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Gas chromatography, liquid chromatography, and mass spectroscopy flow control

Chromatography and spectroscopy are two major techniques used to perform quantitative and qualitative analysis of gas and liquid samples. Various sample analysers based on these methods have been developed, differentiated by features and specifications such as:

  • Type(s) of detectors used
  • Type(s) of phase chemical used
  • Operating temperature and pressure conditions
  • Ionization method (in mass spectroscopy)

In this article, we look at how Alicat mass flow controllers improve flow regulation, helping to design more valuable analyser systems.

Gas chromatography (GC)

Samples are separated in their volatile phases using carrier gases in gas chromatography, which then hits a detector for analysis. By using this technique, the individual components of a sample can be identified and characterized in more depth or simply separated out for further analysis, such as in gas chromatography mass spectrometry systems. Many variations of this technique exist to conduct diverse types of analysis while the fundamental principles described remain the same.

Using Alicat devices in GC

It is vital to keep consistent, low flow rates for mobile carriers. Using Alicat mass flow controllers adds value to gas chromatography systems by being more accurate, repeatable, and having automated control of mobile carrier/carrier gas flow rates than traditional control options like rotameters.

For gas chromatography, Alicat’s MC-Series and CODA KC-Series offer the following specifications and features:

  • Full scale ranges down to 0.5 SCCM with a 0.01% – 100% controllable range for MC-Series; 40 g/h with a 2% – 100% of full-scale control range for CODA KC-Series
  • MC-Series NIST-traceable accuracy of ±0.6% of reading or ±0.1% of full scale, whichever is greater; CODA KC-Series NIST-traceable gas accuracy of ±0.5% of reading or ±0.05% of full scale, whichever is greater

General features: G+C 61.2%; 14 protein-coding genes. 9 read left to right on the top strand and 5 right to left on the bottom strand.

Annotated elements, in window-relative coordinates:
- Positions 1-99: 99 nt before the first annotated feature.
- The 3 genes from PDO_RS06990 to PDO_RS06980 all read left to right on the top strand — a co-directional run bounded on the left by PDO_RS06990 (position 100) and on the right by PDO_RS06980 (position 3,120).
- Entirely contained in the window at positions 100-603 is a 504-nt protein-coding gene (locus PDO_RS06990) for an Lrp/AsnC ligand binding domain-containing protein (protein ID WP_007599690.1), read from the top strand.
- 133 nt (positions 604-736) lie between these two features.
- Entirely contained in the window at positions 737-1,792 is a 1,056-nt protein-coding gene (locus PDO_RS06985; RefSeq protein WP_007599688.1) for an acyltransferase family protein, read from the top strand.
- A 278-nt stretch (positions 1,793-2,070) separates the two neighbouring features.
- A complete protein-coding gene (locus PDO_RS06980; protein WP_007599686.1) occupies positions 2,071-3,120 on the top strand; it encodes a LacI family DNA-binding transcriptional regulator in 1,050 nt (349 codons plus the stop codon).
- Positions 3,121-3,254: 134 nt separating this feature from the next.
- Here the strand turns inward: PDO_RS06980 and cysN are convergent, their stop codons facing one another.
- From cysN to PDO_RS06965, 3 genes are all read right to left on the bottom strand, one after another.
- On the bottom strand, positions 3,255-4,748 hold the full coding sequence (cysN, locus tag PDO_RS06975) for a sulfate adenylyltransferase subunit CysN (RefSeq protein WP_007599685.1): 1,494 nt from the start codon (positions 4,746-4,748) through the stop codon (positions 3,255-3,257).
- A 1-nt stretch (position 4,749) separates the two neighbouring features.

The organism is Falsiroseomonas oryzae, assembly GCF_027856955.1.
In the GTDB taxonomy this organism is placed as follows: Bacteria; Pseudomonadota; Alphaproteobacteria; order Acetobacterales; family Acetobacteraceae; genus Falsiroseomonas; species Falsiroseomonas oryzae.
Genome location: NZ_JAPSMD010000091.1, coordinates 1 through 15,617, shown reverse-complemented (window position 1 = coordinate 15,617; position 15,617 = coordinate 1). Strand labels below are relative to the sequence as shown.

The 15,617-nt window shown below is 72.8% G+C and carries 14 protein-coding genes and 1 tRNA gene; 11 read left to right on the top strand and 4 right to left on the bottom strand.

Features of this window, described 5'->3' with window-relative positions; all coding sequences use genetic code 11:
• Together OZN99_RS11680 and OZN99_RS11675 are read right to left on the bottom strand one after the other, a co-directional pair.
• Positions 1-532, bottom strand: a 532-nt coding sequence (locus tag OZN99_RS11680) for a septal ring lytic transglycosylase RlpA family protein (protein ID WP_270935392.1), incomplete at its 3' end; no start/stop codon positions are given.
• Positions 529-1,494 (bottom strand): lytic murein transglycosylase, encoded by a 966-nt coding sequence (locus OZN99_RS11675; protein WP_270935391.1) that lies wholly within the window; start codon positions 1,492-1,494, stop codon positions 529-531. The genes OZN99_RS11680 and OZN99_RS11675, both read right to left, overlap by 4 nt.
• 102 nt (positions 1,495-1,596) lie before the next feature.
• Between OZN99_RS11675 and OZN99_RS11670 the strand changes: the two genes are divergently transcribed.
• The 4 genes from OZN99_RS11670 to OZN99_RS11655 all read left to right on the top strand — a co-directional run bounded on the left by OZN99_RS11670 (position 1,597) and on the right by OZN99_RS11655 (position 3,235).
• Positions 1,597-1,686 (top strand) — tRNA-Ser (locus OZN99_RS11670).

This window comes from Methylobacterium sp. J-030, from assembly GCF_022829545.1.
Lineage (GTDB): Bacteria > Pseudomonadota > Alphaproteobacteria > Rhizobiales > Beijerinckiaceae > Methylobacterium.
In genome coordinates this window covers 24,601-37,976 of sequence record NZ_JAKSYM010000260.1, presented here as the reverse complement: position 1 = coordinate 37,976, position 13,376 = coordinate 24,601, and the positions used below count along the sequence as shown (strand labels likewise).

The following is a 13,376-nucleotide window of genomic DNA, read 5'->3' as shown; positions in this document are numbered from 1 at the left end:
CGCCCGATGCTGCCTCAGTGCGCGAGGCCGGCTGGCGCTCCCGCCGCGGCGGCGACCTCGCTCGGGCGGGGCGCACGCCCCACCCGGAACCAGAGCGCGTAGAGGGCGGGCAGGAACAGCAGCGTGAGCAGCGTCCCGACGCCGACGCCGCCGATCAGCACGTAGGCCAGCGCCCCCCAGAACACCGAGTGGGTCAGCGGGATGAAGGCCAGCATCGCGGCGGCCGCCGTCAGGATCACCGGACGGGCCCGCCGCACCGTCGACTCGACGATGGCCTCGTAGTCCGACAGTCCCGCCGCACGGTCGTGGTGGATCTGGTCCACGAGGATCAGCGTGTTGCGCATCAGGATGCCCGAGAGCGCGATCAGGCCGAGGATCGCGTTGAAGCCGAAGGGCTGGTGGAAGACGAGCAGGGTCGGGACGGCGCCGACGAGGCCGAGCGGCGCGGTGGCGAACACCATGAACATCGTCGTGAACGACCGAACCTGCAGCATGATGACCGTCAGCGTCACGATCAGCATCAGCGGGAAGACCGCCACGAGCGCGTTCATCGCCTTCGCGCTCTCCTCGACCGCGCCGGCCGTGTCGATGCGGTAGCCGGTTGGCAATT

• Warm-up times less than 1 sec

Liquid chromatography (LC)

For high pressure liquid chromatography, a sample is separated into singular components that use a high-pressure liquid mobile carrier. In contrast to gas chromatography where the sample must be volatile to work with the inert carrier gas, liquid chromatography requires the sample to be soluble to work with the carrier liquid.

Just as in gas chromatography, in liquid chromatography the sample is sent through a heated chamber column, or stationary phase, resulting in the separation of different components which then hit a detector.

Using Alicat devices in LC

The CODA KC-Series allows for continuous, accurate, repeatable, mobile carrier flow control during liquid chromatography, as CODA devices are compatible with both gases and liquids. Alicat’s CODA KC-Series include the following additional features which are beneficial for liquid chromatography systems:

  • Operating pressures up to 4000 PSIA
  • Compatibility for various mobile carrier fluids with an aggressive or unknown composition
  • NIST-traceable liquid accuracy of ±0.2% of reading or ±0.05% of full scale, whichever is greater
  • Repeatability of ±0.05% of reading or ±0.025% of full scale, whichever is greater

Mass spectroscopy (MS)

Mass spectroscopy describes the process of determining the mass-to-charge ratio of ions, identifying the molecular weight of different components in a sample. This technique is often combined with gas or liquid chromatography, where the chromatography stage separates individual components of a sample and the mass spectrometry stage identifies those components, assessing the distribution, or weight, of different components in the sample mix.

Using Alicat devices in MS

Mass flow controllers such as Alicat’s MC-Series or CODA KC-Series can be used to control the ionisation of samples in mass spectroscopy, particularly via the electrospray ion source technique. This technique nebuliser gases are controlled by using the mass flow control, which is mixed with sample fluid such as the liquid exiting from a liquid chromatography system, forming an aerosol spray which is then vaporized by a drying gas that is also controlled using another mass flow controller.

Since the drying and nebulizer flow rates must be consistent to one another, using mass flow devices such as MC-Series or KC-Series help to better regulate the nebulizer and drying gases, improving the accuracy of mass spectrometry and allowing for more precise measurements.

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